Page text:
2. An inertial safety system for cars having a windshield not intended for ventilation but design to move forward and upward automatically and to get out of the way of the car's front seat riders who might be thrown against it when their fast moving car suddenly stops in collision or other accident, and a safety net that operates in conjunction with the said windshield and fully independent of the car's operator and riders, said system comprising:
(a) a generally rectangular shelf having its long side made approximately equal to the car's front seat, and positioned parallel to the straight edge of the front section of the car's roof, its short side extending horizontally a short distance towards the rear, its surface plane made parallel to the roof, and securely installed approximately an inch or more below the front section of the said roof;
(b) a rectangular plate made of strong light weight material having its long and short sides slightly less than the corresponding sides of the said shelf, and insertable, with its long side first, into the space between the side shelf and the underside of the front section of the said roof, and having a set of springs on its installed inner long side capable of extending considerably when pulled outward, and strong enough to pull said plate inward when the outward pull is gone, and having on its outer long side a row of conventional hinges that are attached to the upper frame of
(c) a windshield consisting of glass plate and its enclosing frame, and having three sides unattached to the car's front but kept in contact thereto by means of magnets and capable of moving forward, upward, and out of the way of the occupants of the car's front seat by virtue of Newton's First Law of Motion and the inertial property of matter when the car suddenly stops;
(d) an elongated spool having the general shape of a conventional spool with a width approximately equal to that of the windshield, positioned horizontally and having its long side parallel to the said windshield and securely installed below the front roof;
(e) a protective air net having the width approximately equal to that of the windshield, made of strong cordage heavily coated with an air bubble retaining foam rubber, wound on said spool and having attached to its leading side
(f) a pair of pulling cords, which pass under
(g) a roller that has a width approximately equal to that of the spool and positioned horizontally and installed to the wall supporting the windshield, then being securely tied to the
(h) bottom frame of the windshield, which in moving forward and upward in a sudden stop of the car pulls the said cords and draws down the protective air net between the passengers and its erstwhile position.
3. An inertial safety system for a car having for its purpose the removal of the shatterable windshield of the car away from the path of human body that may be thrown against it by virtue of Newton's First Law of Motion and the inertial property of matter when a speeding vehicle suddenly stops in an accident, said system comprising:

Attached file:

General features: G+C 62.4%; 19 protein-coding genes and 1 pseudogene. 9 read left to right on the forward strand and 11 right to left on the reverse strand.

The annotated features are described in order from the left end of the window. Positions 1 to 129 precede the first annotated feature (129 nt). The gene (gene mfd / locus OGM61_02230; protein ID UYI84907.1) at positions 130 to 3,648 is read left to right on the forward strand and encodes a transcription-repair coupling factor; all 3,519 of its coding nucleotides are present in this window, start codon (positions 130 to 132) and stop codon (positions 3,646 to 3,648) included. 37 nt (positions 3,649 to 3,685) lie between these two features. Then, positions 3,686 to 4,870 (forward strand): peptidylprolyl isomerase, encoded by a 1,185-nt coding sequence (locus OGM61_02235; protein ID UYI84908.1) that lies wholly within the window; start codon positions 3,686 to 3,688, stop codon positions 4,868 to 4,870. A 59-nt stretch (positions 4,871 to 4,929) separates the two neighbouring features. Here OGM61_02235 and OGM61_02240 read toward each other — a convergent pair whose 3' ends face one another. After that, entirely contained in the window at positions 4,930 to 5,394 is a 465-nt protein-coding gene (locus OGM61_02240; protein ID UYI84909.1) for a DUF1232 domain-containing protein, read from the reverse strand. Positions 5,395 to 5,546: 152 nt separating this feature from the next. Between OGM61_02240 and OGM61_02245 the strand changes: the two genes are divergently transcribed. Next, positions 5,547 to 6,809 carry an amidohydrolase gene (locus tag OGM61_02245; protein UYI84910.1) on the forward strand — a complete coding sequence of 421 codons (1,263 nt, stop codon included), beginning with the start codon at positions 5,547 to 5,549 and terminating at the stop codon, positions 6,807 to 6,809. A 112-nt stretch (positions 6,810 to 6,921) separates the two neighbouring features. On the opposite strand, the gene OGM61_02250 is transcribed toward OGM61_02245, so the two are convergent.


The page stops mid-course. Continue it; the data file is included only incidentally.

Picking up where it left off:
(a) a windshield bounded on all its sides with opaque frames and unattached to the vehicle's front framework;
(b) two tubes having their open ends showing from under the front edge of the front section of the vehicle's roof, one on the left and the other on the right, and having their long side positioned horizontally and parallel to the longitudinal line of the vehicle and securely installed under the said section of said roof;
(c) two strong rigid bars called arms, each arm having a spring attached to its end and inserted spring side first into each of the said tubes, and the end of each spring attached to a part of the tube and roof;
(d) a bellows made out of flexible leather and synthetic fabrics, having its frame that frames its rear opening attached securely to the vehicle's front framework where a conventional windshield is usually found in a conventional model of automotive vehicles, the frame of its front opening securely attached to the above described windshield's frame, and both the upper frame of the windshield and that of the bellows attached to, and supported by two arms described hereinabove so that when the windshield moves forward it expands forward, and the former moves backward to a normal position it folds up between the former's frame and the vehicle's front framework without obstructing the general view from within the car;
(e) a rotatable spool having a width equal to about the width of the said windshield securely installed on the vehicle's floor below the dashboard, and containing a roll of
(f) protective net made of strong artificial fibers coated with an air bubble retaining foam rubber, having a width slightly less then the said spool, a length equal to about the distance between the said spool and the vehicle's roof when fully drawn out of its spool;
(g) a pair of pulling cords attached to the said net's leading or forward side;
(h) a roller having about the same dimensions as the said spool, securely installed under the front section of the vehicle's roof, and having the said pulling cords passing over it on their way to the movable windshield attached to bellows;
and the ends of the said pulling cords securely attached to the top frame of the said windshield so that when the latter suddenly moves forward at the instant the speeding vehicle stops, the protective net will be pulled upward between the front seat riders and the erstwhile position of the windshield.